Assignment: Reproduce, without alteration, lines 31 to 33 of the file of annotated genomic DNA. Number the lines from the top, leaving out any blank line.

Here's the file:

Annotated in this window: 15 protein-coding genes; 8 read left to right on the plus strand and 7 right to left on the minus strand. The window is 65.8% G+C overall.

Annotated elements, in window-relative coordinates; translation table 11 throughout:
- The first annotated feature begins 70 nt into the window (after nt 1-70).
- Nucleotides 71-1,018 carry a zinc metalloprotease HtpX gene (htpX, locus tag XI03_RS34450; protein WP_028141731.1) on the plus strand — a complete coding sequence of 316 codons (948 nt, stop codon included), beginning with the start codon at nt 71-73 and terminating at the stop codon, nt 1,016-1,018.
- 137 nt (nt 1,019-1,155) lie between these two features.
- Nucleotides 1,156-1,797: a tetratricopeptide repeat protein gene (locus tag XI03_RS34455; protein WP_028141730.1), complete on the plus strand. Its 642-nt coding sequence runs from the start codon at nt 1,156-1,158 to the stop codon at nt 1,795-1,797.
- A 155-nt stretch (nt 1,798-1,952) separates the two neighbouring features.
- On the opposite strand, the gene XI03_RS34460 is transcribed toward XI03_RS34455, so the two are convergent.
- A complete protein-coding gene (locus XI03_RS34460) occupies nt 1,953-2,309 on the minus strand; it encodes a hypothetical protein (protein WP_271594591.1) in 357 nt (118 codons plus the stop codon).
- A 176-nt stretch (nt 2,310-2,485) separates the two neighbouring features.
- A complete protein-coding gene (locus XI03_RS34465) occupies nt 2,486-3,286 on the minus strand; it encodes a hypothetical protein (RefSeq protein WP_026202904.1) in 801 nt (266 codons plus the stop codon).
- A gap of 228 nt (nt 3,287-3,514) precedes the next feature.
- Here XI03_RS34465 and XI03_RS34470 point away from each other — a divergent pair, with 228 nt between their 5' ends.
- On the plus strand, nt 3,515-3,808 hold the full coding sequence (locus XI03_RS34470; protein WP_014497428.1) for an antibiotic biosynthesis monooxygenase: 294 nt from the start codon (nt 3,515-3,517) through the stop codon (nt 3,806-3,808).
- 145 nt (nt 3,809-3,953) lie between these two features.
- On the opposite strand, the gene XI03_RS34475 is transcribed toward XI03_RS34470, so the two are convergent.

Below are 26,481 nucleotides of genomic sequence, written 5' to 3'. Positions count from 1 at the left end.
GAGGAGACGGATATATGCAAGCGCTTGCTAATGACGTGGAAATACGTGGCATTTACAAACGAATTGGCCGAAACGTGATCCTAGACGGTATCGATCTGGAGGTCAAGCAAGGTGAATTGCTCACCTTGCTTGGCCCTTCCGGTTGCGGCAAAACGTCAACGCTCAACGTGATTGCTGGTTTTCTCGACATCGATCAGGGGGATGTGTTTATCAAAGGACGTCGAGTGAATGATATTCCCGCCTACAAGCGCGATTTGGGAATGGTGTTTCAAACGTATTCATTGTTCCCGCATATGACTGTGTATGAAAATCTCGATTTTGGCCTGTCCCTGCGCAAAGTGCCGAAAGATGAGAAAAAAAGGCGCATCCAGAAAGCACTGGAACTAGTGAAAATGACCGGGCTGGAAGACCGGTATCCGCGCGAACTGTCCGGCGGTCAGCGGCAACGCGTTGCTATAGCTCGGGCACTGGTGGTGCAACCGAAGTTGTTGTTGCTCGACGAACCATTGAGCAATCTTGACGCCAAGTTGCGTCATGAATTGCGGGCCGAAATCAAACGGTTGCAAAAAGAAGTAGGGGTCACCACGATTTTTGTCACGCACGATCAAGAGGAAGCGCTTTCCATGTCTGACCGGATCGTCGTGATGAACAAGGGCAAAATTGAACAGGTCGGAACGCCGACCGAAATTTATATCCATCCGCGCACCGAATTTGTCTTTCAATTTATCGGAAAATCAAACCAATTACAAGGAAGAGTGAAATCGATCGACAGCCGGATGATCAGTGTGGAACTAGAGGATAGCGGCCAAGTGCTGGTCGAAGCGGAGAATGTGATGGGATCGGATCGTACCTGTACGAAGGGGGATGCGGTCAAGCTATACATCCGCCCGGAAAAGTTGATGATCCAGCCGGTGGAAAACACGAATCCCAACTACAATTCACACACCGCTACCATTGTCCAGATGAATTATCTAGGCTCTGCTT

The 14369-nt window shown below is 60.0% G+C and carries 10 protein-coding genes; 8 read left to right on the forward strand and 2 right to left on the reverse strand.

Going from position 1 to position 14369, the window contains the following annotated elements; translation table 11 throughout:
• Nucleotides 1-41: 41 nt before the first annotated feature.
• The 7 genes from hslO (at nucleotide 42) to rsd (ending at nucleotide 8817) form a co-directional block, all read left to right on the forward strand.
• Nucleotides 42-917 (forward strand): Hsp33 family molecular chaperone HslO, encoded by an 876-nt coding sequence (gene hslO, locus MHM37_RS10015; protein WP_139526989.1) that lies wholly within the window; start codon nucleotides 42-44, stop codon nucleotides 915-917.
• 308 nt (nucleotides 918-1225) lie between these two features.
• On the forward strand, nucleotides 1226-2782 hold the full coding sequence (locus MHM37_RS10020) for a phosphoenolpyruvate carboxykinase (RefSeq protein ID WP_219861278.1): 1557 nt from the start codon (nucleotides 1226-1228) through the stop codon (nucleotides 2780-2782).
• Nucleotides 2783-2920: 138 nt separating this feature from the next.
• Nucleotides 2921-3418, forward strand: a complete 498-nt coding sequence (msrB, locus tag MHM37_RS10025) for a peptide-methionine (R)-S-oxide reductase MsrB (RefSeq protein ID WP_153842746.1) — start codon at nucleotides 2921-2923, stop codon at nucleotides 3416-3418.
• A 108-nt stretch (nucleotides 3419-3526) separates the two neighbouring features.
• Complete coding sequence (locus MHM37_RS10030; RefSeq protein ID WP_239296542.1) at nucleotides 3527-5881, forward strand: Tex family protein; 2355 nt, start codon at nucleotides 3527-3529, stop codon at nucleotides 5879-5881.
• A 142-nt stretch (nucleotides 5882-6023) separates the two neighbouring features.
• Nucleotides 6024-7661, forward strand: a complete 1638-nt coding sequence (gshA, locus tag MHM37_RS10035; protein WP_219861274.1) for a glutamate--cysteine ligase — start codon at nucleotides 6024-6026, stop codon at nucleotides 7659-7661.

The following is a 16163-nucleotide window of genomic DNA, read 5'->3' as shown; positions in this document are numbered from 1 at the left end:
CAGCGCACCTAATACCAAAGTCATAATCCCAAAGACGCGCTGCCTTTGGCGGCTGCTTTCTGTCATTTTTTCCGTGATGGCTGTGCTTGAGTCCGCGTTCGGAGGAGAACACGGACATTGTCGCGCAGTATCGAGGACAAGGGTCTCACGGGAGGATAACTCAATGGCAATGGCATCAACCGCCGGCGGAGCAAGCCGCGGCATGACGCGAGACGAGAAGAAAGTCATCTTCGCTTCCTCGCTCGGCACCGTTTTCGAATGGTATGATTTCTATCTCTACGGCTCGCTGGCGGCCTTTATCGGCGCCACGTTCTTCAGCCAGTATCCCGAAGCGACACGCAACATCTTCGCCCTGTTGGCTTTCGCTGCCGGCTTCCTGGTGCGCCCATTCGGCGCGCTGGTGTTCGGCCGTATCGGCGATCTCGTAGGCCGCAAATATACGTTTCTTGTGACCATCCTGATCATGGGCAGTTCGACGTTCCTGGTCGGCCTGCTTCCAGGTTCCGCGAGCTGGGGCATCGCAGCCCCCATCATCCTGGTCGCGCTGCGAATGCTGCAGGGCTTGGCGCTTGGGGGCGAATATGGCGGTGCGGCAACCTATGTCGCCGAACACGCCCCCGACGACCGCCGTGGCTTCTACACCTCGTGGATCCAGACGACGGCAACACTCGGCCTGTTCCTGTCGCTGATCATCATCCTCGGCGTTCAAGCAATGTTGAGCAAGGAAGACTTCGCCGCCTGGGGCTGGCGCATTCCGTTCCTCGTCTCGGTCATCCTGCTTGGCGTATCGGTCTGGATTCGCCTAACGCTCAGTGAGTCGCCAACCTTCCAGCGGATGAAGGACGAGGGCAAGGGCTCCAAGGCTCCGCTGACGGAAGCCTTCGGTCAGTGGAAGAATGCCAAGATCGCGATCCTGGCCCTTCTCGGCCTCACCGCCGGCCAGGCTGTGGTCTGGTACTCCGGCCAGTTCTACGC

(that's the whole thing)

• Nucleotides 6024-7661, forward strand: a complete 1638-nt coding sequence (gshA, locus tag MHM37_RS10035; protein WP_219861274.1) for a glutamate--cysteine ligase — start codon at nucleotides 6024-6026, stop codon at nucleotides 7659-7661.

The following is a 16163-nucleotide window of genomic DNA, read 5'->3' as shown; positions in this document are numbered from 1 at the left end:
CAGCGCACCTAATACCAAAGTCATAATCCCAAAGACGCGCTGCCTTTGGCGGCTGCTTTCTGTCATTTTTTCCGTGATGGCTGTGCTTGAGTCCGCGTTCGGAGGAGAACACGGACATTGTCGCGCAGTATCGAGGACAAGGGTCTCACGGGAGGATAACTCAATGGCAATGGCATCAACCGCCGGCGGAGCAAGCCGCGGCATGACGCGAGACGAGAAGAAAGTCATCTTCGCTTCCTCGCTCGGCACCGTTTTCGAATGGTATGATTTCTATCTCTACGGCTCGCTGGCGGCCTTTATCGGCGCCACGTTCTTCAGCCAGTATCCCGAAGCGACACGCAACATCTTCGCCCTGTTGGCTTTCGCTGCCGGCTTCCTGGTGCGCCCATTCGGCGCGCTGGTGTTCGGCCGTATCGGCGATCTCGTAGGCCGCAAATATACGTTTCTTGTGACCATCCTGATCATGGGCAGTTCGACGTTCCTGGTCGGCCTGCTTCCAGGTTCCGCGAGCTGGGGCATCGCAGCCCCCATCATCCTGGTCGCGCTGCGAATGCTGCAGGGCTTGGCGCTTGGGGGCGAATATGGCGGTGCGGCAACCTATGTCGCCGAACACGCCCCCGACGACCGCCGTGGCTTCTACACCTCGTGGATCCAGACGACGGCAACACTCGGCCTGTTCCTGTCGCTGATCATCATCCTCGGCGTTCAAGCAATGTTGAGCAAGGAAGACTTCGCCGCCTGGGGCTGGCGCATTCCGTTCCTCGTCTCGGTCATCCTGCTTGGCGTATCGGTCTGGATTCGCCTAACGCTCAGTGAGTCGCCAACCTTCCAGCGGATGAAGGACGAGGGCAAGGGCTCCAAGGCTCCGCTGACGGAAGCCTTCGGTCAGTGGAAGAATGCCAAGATCGCGATCCTGGCCCTTCTCGGCCTCACCGCCGGCCAGGCTGTGGTCTGGTACTCCGGCCAGTTCTACGC